Education in Decatur was rigidly segregated during the Jim Crow era, as it was in communities throughout the South. Decatur’s first public school for black children was a Freedman’s Aid Society school, established during Reconstruction in what was then Old Town’s St. Paul’s Methodist Episcopal Church (which later became King’s Memorial). A private school for black children, the first in Morgan County, was established around the same time at St. Stephens Primitive Baptist Church. However, no city schools for black children existed until 1883 when Matthew H. Banks and others successfully petitioned the Decatur City Council for the creation of a “free colored school.”
The school started out in a “makeshift building” on the corner of Lafayette and Wells, and later moved to St. Paul’s while a permanent structure was built. A dedicated facility on McCartney and Cherry Street, complete with five classrooms and a second-floor auditorium, finally opened in 1893 under the supervision of the Decatur Board of Education and direction of a “Negro board of trustees."
In 1924, under the leadership of Principal James E. Pickett, a new school was built on Cherry Street. A twelfth grade was added in 1927, and four students (Gladys Baker, David McCrary, Bennie Outlaw and Ozie Lee Sanford) graduated the following year from what was known by then as Decatur Negro High School.
By the time of the Scottsboro trials in the early 1930s, the Cherry Street school had a staff of eight teachers and around 500 students. Clifford Joel Hurston, brother of author Zora Neal Hurston, became principal in 1935 and welcomed Tuskegee Institute president George Washington Carver to Decatur to address that year’s graduating class. Carver delivered his baccalaureate speech to “an integrated audience of more than 1,000” at Decatur’s Princess Theatre. While he was in town, Dr. Carver also attended dedicatory services for Carver Elementary School, the first school in Alabama named in his honor.
Segregation-era law stipulated “separate but equal” educational experiences for black and white students. But in practice, retired Old Town teacher Etta Freeman recalls, black and white schools in Decatur were “so different, it was night and day.” The sports uniforms and textbooks used by black students, for instance, often came secondhand from the white schools.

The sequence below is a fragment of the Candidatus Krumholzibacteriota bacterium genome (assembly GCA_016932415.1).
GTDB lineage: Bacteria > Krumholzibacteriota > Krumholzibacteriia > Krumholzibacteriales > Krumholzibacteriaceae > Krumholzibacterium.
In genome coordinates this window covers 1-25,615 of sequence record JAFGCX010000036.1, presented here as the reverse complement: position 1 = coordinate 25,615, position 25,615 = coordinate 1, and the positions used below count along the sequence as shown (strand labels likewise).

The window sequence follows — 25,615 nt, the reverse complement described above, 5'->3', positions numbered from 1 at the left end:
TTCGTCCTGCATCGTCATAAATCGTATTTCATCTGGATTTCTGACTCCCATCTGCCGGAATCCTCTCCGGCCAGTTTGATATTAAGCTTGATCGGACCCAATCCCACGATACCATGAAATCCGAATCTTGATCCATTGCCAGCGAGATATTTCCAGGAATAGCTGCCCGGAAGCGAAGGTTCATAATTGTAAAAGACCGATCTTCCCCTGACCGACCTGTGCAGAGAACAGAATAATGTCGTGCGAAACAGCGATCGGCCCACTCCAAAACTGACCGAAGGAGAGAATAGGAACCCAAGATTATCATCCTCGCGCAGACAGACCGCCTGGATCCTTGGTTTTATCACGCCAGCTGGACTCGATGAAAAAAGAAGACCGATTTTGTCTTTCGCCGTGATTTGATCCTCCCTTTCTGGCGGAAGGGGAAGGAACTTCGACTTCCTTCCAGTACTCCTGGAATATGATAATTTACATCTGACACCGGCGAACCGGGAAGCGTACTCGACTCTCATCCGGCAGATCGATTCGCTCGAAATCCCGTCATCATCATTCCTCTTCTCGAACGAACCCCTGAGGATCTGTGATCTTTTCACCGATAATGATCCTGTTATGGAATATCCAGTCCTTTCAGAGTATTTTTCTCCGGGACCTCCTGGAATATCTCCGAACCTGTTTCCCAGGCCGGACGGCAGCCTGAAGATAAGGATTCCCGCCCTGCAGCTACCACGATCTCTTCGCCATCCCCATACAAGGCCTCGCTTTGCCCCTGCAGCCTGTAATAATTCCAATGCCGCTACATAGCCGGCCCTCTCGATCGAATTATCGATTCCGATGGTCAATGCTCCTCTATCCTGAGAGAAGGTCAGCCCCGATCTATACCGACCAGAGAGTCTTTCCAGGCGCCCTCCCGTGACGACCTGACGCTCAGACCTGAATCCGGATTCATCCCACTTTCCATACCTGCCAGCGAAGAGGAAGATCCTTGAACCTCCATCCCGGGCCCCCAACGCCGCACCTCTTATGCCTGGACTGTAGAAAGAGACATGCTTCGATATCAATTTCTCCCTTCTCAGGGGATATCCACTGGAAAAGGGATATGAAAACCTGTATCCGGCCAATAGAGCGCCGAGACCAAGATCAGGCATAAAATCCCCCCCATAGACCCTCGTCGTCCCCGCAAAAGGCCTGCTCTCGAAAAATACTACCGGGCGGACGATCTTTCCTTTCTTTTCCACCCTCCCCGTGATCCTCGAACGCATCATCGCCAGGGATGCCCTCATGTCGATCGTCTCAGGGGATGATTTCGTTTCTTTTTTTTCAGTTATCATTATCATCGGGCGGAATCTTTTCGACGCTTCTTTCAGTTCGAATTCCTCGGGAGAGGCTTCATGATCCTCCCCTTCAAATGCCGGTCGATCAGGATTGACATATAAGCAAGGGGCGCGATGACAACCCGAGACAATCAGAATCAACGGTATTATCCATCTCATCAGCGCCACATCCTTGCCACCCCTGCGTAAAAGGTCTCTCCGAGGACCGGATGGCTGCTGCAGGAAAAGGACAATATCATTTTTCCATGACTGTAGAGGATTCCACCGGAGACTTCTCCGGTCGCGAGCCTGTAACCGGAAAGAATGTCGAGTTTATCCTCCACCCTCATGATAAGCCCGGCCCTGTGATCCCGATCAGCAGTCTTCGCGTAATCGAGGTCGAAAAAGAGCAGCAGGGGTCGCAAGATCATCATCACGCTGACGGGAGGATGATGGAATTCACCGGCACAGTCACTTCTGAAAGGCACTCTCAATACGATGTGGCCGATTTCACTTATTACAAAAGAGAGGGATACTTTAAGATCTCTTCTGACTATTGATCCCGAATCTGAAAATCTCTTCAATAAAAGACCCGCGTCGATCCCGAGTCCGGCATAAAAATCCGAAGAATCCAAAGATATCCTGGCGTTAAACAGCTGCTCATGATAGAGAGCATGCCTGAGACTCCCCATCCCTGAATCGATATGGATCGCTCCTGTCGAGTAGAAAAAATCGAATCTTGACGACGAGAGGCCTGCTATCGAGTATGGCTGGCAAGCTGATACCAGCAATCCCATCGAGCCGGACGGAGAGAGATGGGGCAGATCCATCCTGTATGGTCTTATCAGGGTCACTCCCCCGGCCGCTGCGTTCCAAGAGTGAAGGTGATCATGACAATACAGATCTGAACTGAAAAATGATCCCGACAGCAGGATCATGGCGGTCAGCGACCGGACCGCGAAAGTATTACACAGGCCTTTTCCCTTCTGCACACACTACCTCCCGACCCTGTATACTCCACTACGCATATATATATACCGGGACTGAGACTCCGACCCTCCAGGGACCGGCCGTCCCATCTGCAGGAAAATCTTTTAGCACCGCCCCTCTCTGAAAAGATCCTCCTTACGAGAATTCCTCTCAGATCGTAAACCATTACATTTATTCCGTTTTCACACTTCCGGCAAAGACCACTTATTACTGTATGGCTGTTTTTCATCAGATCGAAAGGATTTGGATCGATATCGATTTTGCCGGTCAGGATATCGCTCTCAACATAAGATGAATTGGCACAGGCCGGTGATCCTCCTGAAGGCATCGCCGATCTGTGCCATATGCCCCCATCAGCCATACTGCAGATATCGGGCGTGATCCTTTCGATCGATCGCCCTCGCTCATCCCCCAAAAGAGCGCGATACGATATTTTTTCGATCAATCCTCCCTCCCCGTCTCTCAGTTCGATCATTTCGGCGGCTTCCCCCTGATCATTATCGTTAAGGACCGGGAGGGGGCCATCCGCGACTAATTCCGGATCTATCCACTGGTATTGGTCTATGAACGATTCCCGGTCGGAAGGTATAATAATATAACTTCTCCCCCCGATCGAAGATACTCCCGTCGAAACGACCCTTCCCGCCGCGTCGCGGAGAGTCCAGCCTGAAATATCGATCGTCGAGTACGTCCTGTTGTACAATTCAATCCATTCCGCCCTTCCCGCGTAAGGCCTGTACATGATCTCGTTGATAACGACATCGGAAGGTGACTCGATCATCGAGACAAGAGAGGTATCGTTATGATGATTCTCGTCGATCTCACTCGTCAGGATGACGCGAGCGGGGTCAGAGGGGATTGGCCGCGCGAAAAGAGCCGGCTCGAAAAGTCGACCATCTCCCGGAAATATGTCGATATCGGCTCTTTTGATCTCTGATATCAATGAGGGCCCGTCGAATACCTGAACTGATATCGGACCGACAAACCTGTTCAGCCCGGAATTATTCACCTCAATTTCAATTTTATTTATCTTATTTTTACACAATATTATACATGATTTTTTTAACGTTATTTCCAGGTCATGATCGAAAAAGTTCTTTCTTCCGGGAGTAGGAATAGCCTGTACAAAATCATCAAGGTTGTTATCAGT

“They gave the black school one roll of toilet paper a month… The books and everything was different… But we did the best we could with what we had.”
In 1948, the high-school and elementary programs separated, and Decatur Negro High School relocated to a temporary facility near Highway 20 comprised of “old army barracks from the Courtland airbase.” Construction of a permanent high school, funded through the passage of a new sales tax, was completed in 1954 and the rechristened Lakeside High School opened the following year.
Lakeside closed in 1969, after federal civil rights legislation put an end to segregated schools, and about 225 Lakeside students (including author and historian Peggy Towns) were transferred to one of Decatur’s two previously all-white high schools. Today, the old Lakeside building is home to a magnet school, named in honor of Lakeside’s first and only principal, Leon Sheffield.
Head east on Church Street from the north side of Leon Sheffield School, and tap the button below to visit the next tour stop.